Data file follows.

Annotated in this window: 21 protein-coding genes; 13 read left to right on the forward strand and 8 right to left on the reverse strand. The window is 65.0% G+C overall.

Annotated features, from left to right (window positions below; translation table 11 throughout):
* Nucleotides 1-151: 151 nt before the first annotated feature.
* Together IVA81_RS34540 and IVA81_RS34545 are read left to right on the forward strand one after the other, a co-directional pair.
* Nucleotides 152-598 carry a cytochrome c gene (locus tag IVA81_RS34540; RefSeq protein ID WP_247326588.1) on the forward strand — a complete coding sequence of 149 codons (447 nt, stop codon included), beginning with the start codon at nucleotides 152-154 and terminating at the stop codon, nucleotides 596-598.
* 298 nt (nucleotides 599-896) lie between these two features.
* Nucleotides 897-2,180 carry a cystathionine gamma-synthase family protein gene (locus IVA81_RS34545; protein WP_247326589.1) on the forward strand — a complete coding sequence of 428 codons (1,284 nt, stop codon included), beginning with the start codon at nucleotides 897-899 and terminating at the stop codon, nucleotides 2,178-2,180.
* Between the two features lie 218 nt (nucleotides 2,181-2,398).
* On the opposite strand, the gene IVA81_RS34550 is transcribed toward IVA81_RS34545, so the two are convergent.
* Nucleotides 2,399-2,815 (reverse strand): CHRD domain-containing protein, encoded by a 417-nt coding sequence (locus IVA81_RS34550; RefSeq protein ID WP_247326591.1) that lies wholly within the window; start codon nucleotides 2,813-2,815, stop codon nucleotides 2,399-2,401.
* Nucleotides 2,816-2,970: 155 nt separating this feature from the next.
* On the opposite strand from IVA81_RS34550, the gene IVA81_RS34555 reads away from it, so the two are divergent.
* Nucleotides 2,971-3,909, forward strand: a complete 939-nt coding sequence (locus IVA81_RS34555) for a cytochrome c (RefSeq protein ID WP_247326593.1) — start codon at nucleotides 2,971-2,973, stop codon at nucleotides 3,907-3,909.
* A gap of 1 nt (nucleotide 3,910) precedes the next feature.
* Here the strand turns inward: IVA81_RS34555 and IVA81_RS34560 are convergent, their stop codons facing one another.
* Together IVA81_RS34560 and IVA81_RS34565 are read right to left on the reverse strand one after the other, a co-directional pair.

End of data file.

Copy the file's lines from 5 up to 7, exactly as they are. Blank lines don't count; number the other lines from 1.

* Nucleotides 152-598 carry a cytochrome c gene (locus tag IVA81_RS34540; RefSeq protein ID WP_247326588.1) on the forward strand — a complete coding sequence of 149 codons (447 nt, stop codon included), beginning with the start codon at nucleotides 152-154 and terminating at the stop codon, nucleotides 596-598.
* 298 nt (nucleotides 599-896) lie between these two features.
* Nucleotides 897-2,180 carry a cystathionine gamma-synthase family protein gene (locus IVA81_RS34545; protein WP_247326589.1) on the forward strand — a complete coding sequence of 428 codons (1,284 nt, stop codon included), beginning with the start codon at nucleotides 897-899 and terminating at the stop codon, nucleotides 2,178-2,180.